We do not believe that youth services matter just because people tell us they matter: there is a wealth of evidence that demonstrates their positive impact. A Dutch longitudinal study highlighted the positive impact of youth work on socially vulnerable young people. Those who were recipients of youth work support for more than six months had significantly more extensive support from their social network, participated more in society, such as by volunteering, developed better social skills and had higher self-esteem. “Better Together”, the National Youth Agency’s 2023 independent review of youth work with schools, found that youth workers can support schools by:

“Engaging or re-engaging young people in learning and school, reducing exclusions and persistent absenteeism, and improving their wider wellbeing.”

It is well recognised that youth work can play an important role in preventing and reducing crime, including serious violence. A study by Carmen Villa-Llera at the University of Warwick’s Economics Observatory project the found that the closure of youth centres in London led to a 10% increase in crime among 10 to 15-year-olds and that young people in the affected areas were 12% more likely to be suspended from school. In 2020, the all-party parliamentary group on child criminal exploitation and knife crime found that a reduction in the number of youth centres corresponded to an increase in knife crime.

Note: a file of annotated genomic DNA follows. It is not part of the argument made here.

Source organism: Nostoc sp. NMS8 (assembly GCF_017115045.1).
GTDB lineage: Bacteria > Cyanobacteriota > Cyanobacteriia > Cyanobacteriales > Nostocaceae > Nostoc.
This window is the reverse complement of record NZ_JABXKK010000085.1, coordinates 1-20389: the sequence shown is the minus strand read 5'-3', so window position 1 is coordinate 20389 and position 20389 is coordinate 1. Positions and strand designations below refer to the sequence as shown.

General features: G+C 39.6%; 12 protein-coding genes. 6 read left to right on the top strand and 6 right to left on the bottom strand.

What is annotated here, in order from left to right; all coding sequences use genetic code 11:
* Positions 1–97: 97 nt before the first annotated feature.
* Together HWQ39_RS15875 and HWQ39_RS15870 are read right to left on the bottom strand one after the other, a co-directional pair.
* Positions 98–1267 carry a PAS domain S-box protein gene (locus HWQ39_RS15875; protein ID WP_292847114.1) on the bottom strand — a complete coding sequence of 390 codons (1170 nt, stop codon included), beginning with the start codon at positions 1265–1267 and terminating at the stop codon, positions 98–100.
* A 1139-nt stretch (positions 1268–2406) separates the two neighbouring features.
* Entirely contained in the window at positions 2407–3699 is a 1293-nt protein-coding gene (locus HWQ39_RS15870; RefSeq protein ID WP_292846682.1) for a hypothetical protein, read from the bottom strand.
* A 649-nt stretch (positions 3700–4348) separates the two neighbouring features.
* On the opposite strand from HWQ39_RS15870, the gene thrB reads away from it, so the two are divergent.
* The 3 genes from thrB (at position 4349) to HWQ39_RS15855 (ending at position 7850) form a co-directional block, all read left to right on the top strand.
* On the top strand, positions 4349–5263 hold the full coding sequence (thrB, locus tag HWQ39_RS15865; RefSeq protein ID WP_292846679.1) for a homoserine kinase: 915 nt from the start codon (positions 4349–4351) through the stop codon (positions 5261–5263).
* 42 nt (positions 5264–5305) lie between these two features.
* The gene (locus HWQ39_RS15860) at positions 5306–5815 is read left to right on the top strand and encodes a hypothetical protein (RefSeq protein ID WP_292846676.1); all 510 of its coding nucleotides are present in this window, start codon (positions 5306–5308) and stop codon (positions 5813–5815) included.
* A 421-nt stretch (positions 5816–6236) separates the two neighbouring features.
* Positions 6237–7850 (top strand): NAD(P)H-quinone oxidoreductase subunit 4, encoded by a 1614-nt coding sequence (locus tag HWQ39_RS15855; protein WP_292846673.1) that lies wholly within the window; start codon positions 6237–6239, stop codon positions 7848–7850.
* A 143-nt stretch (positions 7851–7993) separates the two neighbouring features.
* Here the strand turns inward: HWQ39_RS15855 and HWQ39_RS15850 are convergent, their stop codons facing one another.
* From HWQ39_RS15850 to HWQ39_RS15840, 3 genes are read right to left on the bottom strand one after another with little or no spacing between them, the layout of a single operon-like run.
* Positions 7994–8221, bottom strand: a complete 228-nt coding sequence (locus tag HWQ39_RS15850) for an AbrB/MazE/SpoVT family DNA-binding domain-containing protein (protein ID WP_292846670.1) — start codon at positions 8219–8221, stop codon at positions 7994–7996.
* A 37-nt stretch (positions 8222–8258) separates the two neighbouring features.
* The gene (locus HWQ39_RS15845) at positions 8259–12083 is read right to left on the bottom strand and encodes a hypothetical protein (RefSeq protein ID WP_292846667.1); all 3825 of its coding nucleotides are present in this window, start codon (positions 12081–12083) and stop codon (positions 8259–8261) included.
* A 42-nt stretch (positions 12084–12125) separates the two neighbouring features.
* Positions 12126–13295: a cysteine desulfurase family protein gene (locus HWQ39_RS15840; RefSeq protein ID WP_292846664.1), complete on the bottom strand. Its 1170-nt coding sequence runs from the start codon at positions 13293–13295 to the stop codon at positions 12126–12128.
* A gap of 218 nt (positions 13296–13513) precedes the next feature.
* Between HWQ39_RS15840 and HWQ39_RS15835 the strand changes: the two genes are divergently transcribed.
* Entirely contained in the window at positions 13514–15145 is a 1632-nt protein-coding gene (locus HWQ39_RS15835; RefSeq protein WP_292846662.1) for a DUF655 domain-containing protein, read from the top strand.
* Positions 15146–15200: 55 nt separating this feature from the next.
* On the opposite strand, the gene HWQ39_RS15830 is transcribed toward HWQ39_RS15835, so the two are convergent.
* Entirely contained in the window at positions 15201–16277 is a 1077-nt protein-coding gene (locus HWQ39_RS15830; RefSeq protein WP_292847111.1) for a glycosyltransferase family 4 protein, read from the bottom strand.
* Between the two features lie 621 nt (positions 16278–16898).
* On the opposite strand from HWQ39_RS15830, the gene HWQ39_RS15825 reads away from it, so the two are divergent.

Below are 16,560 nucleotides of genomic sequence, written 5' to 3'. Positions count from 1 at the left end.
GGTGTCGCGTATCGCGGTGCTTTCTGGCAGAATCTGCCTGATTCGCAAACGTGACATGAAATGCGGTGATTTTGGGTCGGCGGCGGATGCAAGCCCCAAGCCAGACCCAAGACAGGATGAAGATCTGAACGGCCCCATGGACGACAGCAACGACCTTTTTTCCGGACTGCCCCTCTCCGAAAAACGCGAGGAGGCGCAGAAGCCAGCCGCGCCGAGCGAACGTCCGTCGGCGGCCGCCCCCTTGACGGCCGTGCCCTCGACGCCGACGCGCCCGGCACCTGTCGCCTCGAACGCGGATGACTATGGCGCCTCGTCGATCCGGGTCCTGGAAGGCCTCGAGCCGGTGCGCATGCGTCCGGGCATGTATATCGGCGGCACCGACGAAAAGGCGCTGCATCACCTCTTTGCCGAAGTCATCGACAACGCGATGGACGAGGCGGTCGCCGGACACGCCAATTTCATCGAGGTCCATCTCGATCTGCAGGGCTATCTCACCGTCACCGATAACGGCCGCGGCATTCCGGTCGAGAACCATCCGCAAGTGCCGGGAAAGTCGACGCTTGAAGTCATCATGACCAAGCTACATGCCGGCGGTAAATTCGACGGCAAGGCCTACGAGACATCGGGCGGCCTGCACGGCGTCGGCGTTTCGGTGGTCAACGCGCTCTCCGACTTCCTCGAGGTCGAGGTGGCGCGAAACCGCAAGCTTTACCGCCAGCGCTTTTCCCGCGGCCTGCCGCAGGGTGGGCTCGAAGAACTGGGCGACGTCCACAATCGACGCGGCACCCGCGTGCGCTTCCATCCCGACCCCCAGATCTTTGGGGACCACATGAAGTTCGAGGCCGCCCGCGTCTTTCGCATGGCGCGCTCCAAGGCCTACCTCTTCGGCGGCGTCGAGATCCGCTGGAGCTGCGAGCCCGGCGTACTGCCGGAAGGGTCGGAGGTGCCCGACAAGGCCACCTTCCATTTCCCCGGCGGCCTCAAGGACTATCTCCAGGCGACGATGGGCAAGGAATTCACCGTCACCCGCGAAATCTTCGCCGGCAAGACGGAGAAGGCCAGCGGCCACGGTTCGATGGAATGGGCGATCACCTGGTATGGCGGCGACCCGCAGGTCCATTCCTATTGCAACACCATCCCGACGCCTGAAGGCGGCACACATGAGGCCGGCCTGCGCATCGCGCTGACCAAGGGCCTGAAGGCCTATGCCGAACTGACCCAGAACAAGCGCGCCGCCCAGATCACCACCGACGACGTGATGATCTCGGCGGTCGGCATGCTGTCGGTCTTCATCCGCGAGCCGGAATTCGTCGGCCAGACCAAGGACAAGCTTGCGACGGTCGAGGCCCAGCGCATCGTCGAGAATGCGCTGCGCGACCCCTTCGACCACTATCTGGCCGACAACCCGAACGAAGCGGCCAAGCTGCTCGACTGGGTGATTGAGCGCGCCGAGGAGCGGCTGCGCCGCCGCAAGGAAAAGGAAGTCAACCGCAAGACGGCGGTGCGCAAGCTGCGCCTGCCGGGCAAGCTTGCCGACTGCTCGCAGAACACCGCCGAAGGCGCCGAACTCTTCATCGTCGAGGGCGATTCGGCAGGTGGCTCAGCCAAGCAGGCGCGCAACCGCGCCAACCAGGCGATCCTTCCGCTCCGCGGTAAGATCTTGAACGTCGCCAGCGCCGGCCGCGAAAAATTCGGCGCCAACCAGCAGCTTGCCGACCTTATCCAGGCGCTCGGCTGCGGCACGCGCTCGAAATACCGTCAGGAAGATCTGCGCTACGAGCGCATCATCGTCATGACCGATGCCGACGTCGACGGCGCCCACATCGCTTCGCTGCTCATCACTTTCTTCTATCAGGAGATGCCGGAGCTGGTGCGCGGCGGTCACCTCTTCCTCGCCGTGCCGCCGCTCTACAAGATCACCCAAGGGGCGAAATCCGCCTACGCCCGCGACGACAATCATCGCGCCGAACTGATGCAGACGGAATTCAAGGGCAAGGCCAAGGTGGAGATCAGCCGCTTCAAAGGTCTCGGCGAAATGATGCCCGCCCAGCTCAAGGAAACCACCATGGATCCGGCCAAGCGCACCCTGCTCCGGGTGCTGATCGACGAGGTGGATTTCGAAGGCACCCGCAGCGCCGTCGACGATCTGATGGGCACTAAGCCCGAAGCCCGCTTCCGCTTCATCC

As my hon. Friend the Member for Luton South highlighted, 2022 research by UK Youth and Frontier Economics found that for every £1 that the Government invest in youth work, the benefit to the taxpayer is between £3.20 and £6.40, and that youth work saves £500 million annually by preventing incidents of knife crime and antisocial behaviour and other associated criminal justice costs. I think that is the number the hon. Member for Westmorland and Lonsdale (Tim Farron) hoped someone had calculated.

Again, as the Department’s own statutory guidance states:

“Young people’s involvement in such activities can also make an important contribution to other objectives, such as economic, social and environmental improvements, community cohesion, safer and stronger neighbourhoods, better health and increased educational attainment and employment.”